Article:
According to the Government Accountability Office, the Environmental Protection Agency (EPA) deliberately neglected to warn millions of homeowners about the cancer risk associated with the W.R. Grace product, vermiculite insulation. The report, based on an investigation undertaken on behalf of the U.S. Congress, accuses the EPA of using “outdated criteria,” underestimating the danger faced by people in over 250 communities where vermiculite ore from the W.R. Grace Mines in Libby, Montana was processed. It is now documented fact that W.R. Grace & Company, which produced and marketed vermiculite between 1963 and 1984, concealed information regarding the health hazards of its product both from employees and the general public. By itself, vermiculite is inert and non-toxic. However, the vermiculite sold by Grace under the name Zonolite was contaminated with tremolite, a deadly type of amphibole asbestos. Dr. Richard Lemen, former U.S. Surgeon General and current Acting Director of the National Institute of Occupational Safety and Health, said that the EPA’s failure to warn homeowners about the dangers of vermiculite “unconscionable.” “[For the] EPA to basically keep it a secret from homeowners for all these years is outrageous,” Lemen said.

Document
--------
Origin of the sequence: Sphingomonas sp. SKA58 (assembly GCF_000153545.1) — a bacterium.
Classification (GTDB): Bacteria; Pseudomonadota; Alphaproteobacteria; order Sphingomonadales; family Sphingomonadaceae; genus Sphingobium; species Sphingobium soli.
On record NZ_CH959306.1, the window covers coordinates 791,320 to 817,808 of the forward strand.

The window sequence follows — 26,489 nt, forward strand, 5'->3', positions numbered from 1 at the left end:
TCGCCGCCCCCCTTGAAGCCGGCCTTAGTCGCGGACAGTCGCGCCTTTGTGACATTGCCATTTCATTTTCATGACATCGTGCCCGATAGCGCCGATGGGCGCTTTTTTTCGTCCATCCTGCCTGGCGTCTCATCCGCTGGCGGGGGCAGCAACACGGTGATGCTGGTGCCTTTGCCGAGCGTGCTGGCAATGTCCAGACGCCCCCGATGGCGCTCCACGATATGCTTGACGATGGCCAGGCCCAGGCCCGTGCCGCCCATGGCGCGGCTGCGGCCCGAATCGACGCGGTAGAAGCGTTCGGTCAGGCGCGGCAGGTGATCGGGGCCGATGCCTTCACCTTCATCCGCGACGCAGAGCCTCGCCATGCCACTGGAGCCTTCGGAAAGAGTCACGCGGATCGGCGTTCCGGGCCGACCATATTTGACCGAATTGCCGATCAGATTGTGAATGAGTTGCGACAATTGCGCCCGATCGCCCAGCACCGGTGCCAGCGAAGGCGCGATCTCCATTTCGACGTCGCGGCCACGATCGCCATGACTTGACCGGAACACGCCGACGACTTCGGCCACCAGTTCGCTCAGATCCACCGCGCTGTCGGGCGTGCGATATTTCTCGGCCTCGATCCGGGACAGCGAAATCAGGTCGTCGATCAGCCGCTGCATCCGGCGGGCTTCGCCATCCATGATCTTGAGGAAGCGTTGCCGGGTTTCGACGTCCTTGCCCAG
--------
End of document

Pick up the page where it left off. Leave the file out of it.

Dr. Aubrey Miller, a U.S. Public Health Service doctor, adds that “…the EPA knows that people throughout the country continue to encounter this dangerous insulation in their day-to-day activities.” The EPA said in 2003 that it would be launching a major consumer awareness program in order to inform homeowners about the dangers of vermiculite insulation, which may still be in as many as 35 million homes across the U.S. The program, however, which would have included ads on radio, television and in the print media, was never begun. Not surprisingly, a great deal of the pressure to keep the dangers of vermiculite a secret came from the Bush White House–a fact that is documented in numerous letters, reports and e-mails. In the meantime, the Justice Department is going ahead with its criminal case against six out of seven former W.R. Grace executives, who allegedly conspired to conceal information regarding the dangers of the company’s product. One of the defendants, a former mine supervisor, died of a non-asbestos-related cancer earlier this year.